Twelve years ago today Hurricane Katrina wreaked havoc on New Orleans. The Category 5 storm ravaged the area with particular death and destruction in the Lower 9th Ward. More than 1,800 people died. Most of them were poor African Americans whose lives were largely ignored because they were not fortunate enough to have been born privileged or live in the more attractive neighborhoods of New Orleans. The loss of life in Katrina was in large part a result of racial injustice by a community made up of far too many who lacked sufficient empathy, care, compassion and basic decency to work to save ALL of their fellow New Orleanians not just the ones that looked like them.
Fast forward to August 12, 2017 in Charlottesville, VA when the ugliness of racial animus and hatred reared its head in the shadow of the home of the author of the U.S. Constitution. The images of neo-Nazis, White Supremacists and Ku Klux Klan members marching, battling, beating and ultimately murdering set off renewed conversation about the myth that we live in a post-racial period in our history. Nothing could be further from the truth as demonstrated by the vile and hideous comments of the 45th President who failed repeatedly to put a stake in the heart of racism and to unequivocally lay blame for the Charlottesville tragedy where it belonged.
But the tragedy of Hurricane Harvey and the unfathomable devastation caused by the flooding of the Texas Gulf Coast ironically revealed the proverbial silver lining from within a very dark and tragic cloud.
Goodness often comes in the wake of grief, anguish and loss. I know this to be true having lived through two floods. Watching the horrific scenes of the Texas floods brings back the terrible memories of the 1959 and 1961 floods in my hometown of Hull, MA. Our home was seriously flooded twice in 13 months with water from the Bay during two violent Nor’easters. During the first flood I was just 11 years old and I was home alone when the flood waters started to rise through the floor boards. Eventually I was rescued by the Coast Guard but their amphibious boat was not able to get close enough to the front door because of a chain link fence in our front yard. I had to wade through neck high freezing water to get to the boat. Everything in our home was lost and we were displaced for nearly a year. And then 13 months later, after having been back in our home a very short time, the same thing happened again. This time I was home with my parents because it was the day of the inauguration of John F. Kennedy. Once again everything was lost including our car. Those memories and images are seared into my mind like it was yesterday. But as awful as those events were I am to this day grateful to the local Hull families who took us in and let us stay with them for very long periods of time.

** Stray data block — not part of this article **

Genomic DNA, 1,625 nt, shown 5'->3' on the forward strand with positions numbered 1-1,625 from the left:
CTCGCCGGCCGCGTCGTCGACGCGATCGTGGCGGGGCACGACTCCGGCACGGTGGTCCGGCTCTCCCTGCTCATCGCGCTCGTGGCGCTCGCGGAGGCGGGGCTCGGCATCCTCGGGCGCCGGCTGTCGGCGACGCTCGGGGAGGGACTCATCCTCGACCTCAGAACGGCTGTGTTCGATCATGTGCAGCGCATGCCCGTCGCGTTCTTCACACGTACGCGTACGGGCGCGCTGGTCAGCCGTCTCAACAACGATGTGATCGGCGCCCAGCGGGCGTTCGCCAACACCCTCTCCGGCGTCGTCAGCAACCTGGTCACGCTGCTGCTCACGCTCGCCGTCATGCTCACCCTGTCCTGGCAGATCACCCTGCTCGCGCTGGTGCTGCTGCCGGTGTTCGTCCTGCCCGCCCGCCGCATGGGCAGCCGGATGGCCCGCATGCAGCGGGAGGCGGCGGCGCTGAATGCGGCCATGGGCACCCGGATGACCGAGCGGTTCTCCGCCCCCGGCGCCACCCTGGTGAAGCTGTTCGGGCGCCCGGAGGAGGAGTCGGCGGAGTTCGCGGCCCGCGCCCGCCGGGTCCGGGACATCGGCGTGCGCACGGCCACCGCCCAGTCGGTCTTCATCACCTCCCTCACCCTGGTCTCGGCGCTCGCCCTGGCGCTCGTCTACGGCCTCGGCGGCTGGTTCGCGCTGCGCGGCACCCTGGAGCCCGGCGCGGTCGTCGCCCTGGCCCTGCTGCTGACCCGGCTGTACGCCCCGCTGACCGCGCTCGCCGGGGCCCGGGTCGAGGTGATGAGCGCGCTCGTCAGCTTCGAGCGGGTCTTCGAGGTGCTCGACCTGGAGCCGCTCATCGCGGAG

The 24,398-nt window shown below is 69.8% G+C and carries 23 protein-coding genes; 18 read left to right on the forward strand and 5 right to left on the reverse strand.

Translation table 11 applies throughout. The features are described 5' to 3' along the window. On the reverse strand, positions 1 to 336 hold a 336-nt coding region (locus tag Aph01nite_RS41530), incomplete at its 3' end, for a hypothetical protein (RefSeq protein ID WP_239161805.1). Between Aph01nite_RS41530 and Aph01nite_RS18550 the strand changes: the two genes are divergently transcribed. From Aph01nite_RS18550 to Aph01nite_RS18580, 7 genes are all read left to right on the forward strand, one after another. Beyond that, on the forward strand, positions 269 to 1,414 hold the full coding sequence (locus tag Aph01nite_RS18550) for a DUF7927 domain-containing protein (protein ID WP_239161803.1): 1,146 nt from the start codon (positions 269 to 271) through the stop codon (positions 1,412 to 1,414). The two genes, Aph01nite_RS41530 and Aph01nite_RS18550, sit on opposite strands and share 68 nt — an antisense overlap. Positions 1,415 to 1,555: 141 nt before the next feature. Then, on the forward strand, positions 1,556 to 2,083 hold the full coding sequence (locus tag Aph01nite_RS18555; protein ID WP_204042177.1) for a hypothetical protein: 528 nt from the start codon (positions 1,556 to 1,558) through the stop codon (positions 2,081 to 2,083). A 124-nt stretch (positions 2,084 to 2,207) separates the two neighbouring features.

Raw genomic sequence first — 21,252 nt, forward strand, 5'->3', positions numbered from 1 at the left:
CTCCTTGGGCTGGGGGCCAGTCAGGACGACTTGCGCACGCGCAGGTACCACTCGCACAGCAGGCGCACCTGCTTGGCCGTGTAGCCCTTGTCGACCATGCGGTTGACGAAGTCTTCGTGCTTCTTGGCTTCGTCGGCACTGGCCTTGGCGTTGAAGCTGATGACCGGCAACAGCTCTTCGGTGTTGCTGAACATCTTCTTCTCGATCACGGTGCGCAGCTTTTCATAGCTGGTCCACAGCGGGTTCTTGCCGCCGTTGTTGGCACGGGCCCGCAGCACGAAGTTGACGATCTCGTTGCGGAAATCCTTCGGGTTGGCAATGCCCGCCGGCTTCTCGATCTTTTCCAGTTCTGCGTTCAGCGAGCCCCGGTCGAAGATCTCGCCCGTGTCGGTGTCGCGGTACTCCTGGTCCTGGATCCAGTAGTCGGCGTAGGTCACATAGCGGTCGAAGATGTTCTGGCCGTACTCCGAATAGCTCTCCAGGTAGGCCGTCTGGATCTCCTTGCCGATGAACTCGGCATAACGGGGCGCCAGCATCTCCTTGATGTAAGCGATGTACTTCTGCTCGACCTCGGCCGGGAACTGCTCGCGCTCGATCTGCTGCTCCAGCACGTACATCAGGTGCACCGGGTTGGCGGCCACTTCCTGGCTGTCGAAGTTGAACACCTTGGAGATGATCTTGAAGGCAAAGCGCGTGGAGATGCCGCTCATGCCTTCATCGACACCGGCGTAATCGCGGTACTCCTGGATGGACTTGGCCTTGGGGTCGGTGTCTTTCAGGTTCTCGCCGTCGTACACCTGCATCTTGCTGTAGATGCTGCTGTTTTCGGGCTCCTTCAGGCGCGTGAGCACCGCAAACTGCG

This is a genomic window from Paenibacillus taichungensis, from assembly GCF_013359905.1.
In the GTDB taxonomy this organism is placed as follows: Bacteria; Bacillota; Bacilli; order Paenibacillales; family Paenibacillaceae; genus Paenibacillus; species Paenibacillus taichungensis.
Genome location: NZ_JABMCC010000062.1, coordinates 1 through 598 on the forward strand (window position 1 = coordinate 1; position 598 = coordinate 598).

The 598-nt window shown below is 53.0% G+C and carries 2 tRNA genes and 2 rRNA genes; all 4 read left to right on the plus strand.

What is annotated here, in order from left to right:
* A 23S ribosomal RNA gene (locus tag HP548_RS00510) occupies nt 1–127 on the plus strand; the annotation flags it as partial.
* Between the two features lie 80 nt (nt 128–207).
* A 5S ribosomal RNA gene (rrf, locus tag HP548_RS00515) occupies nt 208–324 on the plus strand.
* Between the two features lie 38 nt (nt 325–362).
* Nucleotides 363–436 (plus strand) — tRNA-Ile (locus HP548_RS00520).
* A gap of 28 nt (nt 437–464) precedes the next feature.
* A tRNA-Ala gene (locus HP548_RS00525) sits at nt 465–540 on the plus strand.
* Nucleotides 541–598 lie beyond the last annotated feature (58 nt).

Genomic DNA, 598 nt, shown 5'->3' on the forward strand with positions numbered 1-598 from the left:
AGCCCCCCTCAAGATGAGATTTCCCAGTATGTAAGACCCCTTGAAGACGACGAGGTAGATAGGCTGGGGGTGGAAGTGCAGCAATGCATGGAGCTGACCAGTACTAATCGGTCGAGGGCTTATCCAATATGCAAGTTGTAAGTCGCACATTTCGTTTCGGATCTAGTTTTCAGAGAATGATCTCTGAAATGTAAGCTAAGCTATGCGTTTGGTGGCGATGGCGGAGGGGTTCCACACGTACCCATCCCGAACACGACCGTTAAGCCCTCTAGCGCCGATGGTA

The memories of basic goodness I experienced as a child victim of floods are refreshed now as I watch the extraordinary acts of humanity by so many ordinary people in Houston who are risking and sacrificing much to make repeated efforts to rescue those stranded in rising flood waters. It is hard not to be moved by the scenes of endless trips by a flotilla of privately owned watercraft piloted by citizens who are determined to reach those in need with no regard to the race, faith or beliefs of the people they are helping. Whites saving blacks. Blacks saving Latinos. Christians saving Muslims. It is a tapestry for compassion that has been color blind by the words and actions of community leaders and folks who just want to extend a hand of friendship and humanity.
The relief efforts are not just the silver cloud for Houston and South Texas but a show of unity that is needed now more than ever. No one wishes for a disaster but if one is to come it is heartening to know that something good can come out of what is so bad. The efforts of cable news reporters to not just cover the story but repeatedly become rescuers themselves is proof positive that that the media is more often part of the solution and not the problem. We didn’t need Harvey to convince us that journalists do not deserve to be painted as “Fake News” by the President.
Houston will re-build. It will survive and eventually thrive again. And when some sense of normalcy returns, which may take months or even years, Hurricane Harvey’s legacy may best be remembered not for the devastation it caused but for the message of unity and harmony it has sent. Disparate parts of a community who, without even knowing it, have beaten back racial and religious tensions and intolerance at a time when their help was needed not just by the local flood victims but by an entire nation.
We should all feel a deep debt of gratitude to every first responder, community leader, faith-based and charitable organization and ordinary citizen who has shown their true mettle and humanity. Their actions during the aftermath of Hurricane Harvey far exceeds what has been done to heal the local community. They have helped to heal an entire nation.